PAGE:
Published by Hachette!
An almost national championship winning debater, heading straight for her valedictorian speech and a place at NYU, Sam McCoy has been anticipating her senior year of high school for a long time; mapping it out meticulously bit by bit. But then NPC happens. Nieman-Pick Type-C, otherwise known as Childhood Alzheimer’s, doesn’t usually affect kids Sam’s age, though. So she sets out to defy the odds, to prove she can live a normal life and check off all the things she’s always wanted to do. Beginning her memory book, Sam documents her life for Future Sam, bringing a collection of bigger and smaller moments, like the summer Stuart Shah finally notices her and an old friendship is rekindled, together.
This book hurt. Like a lot. It is very much the kind of book that lulls you into a false sense of security with Sam’s peppy, go-lucky narrative and all these big, grand dreams ahead of her. That isn’t to say it was contrived though, amped up to make the fall that much more painful. It was simple and honest, depicting Sam as a passionate seventeen-year-old who’s driven nature has landed her endless possibilities. And then one cruel twist of fate threatens to snatch them all away.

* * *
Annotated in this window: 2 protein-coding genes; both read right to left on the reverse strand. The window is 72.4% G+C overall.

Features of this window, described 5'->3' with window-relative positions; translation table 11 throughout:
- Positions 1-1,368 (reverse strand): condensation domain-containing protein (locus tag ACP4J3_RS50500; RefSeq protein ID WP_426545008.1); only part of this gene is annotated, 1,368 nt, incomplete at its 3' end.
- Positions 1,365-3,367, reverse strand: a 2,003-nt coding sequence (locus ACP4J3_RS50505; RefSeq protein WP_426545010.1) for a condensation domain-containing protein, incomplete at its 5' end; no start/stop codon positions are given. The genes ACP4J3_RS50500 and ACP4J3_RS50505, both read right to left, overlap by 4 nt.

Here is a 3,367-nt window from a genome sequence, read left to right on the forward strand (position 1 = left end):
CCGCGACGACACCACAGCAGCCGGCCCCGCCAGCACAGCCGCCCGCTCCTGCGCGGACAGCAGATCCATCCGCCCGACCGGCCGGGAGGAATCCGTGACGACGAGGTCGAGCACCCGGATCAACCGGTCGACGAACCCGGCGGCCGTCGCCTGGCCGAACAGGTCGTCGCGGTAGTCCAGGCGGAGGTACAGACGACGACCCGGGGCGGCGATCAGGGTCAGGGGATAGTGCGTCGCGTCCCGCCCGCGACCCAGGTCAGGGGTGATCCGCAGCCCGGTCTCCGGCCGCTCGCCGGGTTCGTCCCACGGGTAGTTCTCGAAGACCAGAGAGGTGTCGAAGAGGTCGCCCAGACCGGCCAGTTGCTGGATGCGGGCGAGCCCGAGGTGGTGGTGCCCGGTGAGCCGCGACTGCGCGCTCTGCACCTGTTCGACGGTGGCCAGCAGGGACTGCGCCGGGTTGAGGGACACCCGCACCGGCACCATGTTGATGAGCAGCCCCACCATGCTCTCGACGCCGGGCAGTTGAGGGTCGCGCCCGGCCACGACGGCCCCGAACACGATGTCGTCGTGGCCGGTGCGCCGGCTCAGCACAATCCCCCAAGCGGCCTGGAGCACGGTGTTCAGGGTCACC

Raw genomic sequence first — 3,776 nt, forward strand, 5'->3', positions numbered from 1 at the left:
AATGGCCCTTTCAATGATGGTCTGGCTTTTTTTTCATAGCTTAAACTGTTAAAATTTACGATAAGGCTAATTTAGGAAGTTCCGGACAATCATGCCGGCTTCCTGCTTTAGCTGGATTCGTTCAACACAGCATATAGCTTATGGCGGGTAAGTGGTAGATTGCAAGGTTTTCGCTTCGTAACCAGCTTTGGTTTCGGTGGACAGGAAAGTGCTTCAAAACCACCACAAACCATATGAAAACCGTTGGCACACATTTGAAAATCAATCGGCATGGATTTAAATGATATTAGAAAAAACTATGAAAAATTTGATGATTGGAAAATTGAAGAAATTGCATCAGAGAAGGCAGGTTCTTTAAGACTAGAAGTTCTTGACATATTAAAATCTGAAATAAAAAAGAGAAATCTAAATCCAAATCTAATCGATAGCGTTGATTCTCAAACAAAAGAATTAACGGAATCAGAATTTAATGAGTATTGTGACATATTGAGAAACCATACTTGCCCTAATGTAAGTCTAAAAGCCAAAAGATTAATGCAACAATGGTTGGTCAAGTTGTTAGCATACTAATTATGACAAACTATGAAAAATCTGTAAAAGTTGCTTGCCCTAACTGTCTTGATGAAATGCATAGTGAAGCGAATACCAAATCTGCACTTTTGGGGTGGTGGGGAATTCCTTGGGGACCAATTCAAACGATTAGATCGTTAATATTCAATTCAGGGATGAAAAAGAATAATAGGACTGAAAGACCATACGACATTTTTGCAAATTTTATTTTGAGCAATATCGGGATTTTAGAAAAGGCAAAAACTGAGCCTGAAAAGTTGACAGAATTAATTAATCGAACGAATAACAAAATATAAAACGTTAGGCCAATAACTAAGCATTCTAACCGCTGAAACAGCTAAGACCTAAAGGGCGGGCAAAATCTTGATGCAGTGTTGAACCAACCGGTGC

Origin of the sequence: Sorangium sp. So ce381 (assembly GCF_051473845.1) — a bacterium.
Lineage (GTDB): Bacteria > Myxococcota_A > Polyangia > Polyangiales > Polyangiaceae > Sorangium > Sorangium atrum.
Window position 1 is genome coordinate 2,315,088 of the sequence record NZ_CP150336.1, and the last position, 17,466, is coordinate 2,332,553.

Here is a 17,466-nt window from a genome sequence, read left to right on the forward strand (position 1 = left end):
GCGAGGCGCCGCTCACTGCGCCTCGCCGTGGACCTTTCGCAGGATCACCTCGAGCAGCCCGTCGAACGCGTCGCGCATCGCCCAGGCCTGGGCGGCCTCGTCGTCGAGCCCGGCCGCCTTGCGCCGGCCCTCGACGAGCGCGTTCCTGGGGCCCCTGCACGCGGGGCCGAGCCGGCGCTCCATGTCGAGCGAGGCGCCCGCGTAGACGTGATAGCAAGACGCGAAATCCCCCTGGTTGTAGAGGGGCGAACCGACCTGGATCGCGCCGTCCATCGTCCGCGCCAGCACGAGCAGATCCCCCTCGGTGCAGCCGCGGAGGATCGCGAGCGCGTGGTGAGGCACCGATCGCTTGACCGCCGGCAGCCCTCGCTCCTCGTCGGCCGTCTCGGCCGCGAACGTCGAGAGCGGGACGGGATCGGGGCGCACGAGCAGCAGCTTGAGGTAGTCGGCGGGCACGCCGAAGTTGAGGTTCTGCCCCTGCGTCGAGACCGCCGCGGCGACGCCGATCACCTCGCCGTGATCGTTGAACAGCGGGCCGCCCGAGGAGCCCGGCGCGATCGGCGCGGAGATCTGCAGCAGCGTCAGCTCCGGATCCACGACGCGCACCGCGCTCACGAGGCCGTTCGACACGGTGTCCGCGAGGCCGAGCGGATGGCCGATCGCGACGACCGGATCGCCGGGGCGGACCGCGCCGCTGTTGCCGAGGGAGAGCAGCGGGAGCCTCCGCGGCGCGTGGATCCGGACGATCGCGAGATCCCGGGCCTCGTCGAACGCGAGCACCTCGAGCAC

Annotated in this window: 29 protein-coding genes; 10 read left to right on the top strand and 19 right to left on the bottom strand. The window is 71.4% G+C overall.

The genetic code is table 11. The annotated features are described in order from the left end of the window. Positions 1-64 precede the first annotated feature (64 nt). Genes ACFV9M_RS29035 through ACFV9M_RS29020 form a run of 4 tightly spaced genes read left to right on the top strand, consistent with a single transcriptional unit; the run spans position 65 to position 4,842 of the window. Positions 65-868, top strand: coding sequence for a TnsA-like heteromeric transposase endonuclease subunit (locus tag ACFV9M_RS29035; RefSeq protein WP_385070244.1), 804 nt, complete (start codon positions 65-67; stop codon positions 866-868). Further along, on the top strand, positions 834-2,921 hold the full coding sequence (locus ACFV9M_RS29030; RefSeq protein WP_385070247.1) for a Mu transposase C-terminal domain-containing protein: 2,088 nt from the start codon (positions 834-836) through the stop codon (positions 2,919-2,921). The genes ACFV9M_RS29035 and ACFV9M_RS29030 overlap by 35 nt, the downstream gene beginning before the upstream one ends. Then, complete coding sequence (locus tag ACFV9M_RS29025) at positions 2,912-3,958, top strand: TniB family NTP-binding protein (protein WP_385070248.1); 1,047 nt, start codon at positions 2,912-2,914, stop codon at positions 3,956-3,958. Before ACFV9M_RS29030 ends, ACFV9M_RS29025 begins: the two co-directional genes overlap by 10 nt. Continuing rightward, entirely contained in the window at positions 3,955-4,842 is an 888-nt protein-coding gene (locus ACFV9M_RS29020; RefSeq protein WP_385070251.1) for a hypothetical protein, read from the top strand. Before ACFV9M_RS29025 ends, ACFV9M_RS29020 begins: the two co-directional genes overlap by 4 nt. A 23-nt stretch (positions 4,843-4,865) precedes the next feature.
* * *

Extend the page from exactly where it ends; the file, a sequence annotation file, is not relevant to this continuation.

The downward spiral and how the characters all dealt with it was so well done and added to the absolute tragedy of it all. All the characters were so vivid and important in their own right. From her partner-in-debate/actual friend Maddie, with her dyed, buzzcut sides to Cooper, who ends up swarming you with how rapidly you cling to him and the kind of guy he turns out to be. Stuart, who is most certainly that guy you’ve fantasised about and put all your unrealistic romantic hopes and dreams into. Her parents, who are definitely the coolest and her siblings, just completely fantastic and unique and not altogether of this world.
I really enjoyed this book. It was a pleasant surprise with no expectations going in and I didn’t expect to love the characters as much as I did. The use of language to portray the different stages of Sam’s journey through her disease was also exceptional and heartbreaking. A really fabulous patchwork of a book.